There are some interesting examples from the graveyard of dreams that also demand us to pause and ask how we came so close to getting it right.

Consider, for example, the case of the Earth Sciences department at St. Lawrence University. In 1977 Bill Romey (same author of the blobs of jello quote) writes: “An opportunity arose to implement a new program in a conventional academic department of geology and geography at St. Lawrence University. Would it be possible to bring about extensive change from within a conventional department in an old-line, conventionally oriented liberal-arts school? ”

The change Romey describes includes 10 or so characteristics of the new program that would have considerable appeal by current day standards.  These include:

  • Independent project work at all levels, for all students and faculty, would replace all standard courses.
  • Students would evaluate their own work.
  • Students would keep portfolios of their own work as an alternative means of showing what they had accomplished. There would be no more examinations of conventional types.
  • Students and faculty would participate fully and equally in the governance of the department.
  • The department was to run as an open organism with free access for everyone in the university, whether or not they were formally enrolled for credit.
  • Each person would function both as a teacher and as a learner.
  • The faculty accepted responsibility, in cooperation with the students, to create and maintain a rich and stimulating learning environment for the benefit of all.

Romey describes the evolution over a few years, and notes that conventional thinking is starting to creep back in but for the most part the department is operating as described above.

If you go to the department page today you will see there appears to be no essence of this spirit left and the now Geology department adopts a structure not unlike many other universities.  In fact, the only hint of this former time can be found on the academics page, where some amount of program customization is referenced, but this comes across more as academic strategy-speak than real.

It’s important to underline that there were lots of these types of idealistic experiments happening on campuses across North America (see the chapter on Recent Developments, p.10, for a good description of this) –St. Lawrence not the only one and it would take some work for somebody to dig in and explore how they look today.  Also notable is that there were several threads of open across concepts such as individualized learning, open enrolment, and open classrooms, to name a few.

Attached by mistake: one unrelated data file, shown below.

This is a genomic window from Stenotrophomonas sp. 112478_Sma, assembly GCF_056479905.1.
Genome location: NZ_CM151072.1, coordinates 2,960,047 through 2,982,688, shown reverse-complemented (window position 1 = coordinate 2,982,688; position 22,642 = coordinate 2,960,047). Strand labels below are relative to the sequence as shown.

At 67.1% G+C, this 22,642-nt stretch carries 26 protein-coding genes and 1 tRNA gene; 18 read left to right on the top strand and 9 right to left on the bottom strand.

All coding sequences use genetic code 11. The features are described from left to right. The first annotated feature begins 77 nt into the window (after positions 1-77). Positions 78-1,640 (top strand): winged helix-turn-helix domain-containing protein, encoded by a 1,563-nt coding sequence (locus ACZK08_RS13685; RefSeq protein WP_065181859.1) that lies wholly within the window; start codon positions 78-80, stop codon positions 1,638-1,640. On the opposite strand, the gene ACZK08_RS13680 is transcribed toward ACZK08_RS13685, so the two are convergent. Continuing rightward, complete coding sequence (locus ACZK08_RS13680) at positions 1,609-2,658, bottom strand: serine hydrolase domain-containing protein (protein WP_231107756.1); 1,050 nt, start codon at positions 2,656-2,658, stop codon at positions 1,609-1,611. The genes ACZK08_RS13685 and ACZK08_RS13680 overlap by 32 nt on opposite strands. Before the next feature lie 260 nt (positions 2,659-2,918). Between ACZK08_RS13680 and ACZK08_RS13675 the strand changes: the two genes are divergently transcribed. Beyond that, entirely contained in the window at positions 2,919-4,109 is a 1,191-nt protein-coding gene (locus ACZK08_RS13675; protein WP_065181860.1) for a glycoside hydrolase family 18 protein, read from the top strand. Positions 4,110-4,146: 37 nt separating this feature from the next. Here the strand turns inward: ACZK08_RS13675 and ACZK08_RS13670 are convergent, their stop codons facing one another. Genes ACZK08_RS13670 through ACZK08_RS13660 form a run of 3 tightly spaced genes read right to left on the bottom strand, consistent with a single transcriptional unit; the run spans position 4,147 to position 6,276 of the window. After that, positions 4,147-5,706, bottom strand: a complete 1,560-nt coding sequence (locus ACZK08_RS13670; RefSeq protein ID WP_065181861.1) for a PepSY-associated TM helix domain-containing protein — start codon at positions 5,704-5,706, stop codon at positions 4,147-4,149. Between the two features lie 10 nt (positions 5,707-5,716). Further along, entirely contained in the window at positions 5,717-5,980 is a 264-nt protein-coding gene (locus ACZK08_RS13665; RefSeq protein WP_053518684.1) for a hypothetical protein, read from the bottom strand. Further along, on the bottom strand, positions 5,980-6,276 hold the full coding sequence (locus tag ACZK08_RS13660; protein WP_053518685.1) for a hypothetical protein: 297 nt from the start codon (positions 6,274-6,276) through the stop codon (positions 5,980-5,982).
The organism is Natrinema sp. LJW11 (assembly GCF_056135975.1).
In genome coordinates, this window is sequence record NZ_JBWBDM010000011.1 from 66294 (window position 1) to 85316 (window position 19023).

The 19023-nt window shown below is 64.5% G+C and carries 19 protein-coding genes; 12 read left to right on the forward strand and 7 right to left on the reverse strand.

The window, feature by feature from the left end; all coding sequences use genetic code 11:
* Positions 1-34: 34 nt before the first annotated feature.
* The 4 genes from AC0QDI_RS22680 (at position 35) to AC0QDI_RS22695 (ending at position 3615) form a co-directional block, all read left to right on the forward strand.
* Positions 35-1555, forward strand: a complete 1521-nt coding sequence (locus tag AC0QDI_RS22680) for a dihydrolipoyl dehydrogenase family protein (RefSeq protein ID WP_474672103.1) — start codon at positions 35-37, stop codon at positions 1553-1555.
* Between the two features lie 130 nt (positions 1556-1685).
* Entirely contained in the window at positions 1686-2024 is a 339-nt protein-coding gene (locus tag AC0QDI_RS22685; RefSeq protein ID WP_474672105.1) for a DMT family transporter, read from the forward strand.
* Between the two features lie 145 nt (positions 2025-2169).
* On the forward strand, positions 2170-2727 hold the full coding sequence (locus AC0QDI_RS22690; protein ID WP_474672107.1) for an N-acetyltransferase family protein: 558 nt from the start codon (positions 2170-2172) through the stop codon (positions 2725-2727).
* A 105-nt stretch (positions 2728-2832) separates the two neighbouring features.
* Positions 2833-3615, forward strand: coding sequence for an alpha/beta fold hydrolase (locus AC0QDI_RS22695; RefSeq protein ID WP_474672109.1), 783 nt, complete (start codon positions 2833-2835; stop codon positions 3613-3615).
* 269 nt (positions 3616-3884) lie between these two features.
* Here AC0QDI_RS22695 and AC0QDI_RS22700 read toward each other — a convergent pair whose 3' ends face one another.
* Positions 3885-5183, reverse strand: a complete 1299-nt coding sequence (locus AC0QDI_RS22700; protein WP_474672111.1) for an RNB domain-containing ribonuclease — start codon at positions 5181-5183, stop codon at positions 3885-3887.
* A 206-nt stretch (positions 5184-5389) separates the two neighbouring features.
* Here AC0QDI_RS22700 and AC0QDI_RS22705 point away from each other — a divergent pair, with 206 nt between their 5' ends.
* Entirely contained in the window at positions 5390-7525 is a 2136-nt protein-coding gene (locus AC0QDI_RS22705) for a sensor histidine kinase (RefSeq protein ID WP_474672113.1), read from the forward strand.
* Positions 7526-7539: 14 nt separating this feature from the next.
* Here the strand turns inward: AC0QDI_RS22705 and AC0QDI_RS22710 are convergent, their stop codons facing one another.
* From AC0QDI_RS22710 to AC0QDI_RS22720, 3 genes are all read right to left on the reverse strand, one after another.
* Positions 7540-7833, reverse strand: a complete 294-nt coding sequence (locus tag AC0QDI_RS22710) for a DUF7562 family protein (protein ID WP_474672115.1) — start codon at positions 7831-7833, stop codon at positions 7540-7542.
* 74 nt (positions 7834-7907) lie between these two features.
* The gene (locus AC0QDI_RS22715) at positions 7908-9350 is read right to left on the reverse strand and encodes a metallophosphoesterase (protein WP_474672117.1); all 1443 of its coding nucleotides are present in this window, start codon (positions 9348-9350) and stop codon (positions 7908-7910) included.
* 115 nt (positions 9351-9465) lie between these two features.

Fortunately, there are also some examples of things that have only gotten better with time – in 1970, MacManaway writes what can only be described as flipped learning 1970s style – provide students with the lectures scripts for private reading and use the classroom time for small group discussion and assignments.


What the past and present version of ourselves shared was a common desire for teaching, learning, and student success. And this is where I think current day higher education can innovate with openness.  Of course, openness is often associated with Creative Commons licensing.  But increasingly I’m less interested in potential of CC licensing and more in the question of Open as a means to what? I feel like our 60s and 70s counterparts were much more clear and explicit about this question.

In this section of the presentation I describe some examples where I think we can clearly answer the question, Open as a means to what?  These include:

  1. BCcampus as providing the higher education sector in BC as a means to collaborate.
  2. The BC Open Ed Tech Collaborative
  3. The beginnings of a WordPress Cooperative as a new model for doing things together
  4. Some JIBC examples of open for the public good:  eg. Fentanyl Safety , which was recently written up in the Atlantic
  5. An international collaboration between JIBC and University of Guadalajara where early discussions and contract language included a CC BY NC license.
  6. JIBC’s work in developing an open textbook Zed Cred/Zee Degree in Law Enforcement Studies
  7. Virtually Connecting

If I can note anything about this journey to the past, it’s that the 60s and 70s literature is not dull reading…many of the articles linked above are written with incredible candour and passion, and there are plenty of LOL moments.

 

 

 

Openness and Teaching, Learning, and Student Success

I’m speaking at this year’s CICAN conference in a couple of weeks, and was asked to do an additional session for the Teaching, Learning, and Student Success stream.  This year’s conference theme aims to “showcase the contribution of colleges and institutes in transforming communities and building a more prosperous and equitable Canada which embraces diversity and inclusion, openness and a strong sense of pride” and since I’m fresh from my fabulous #OER17 experience, I thought I’d do a session called Teaching, Learning, and Student Success in the Context of Open.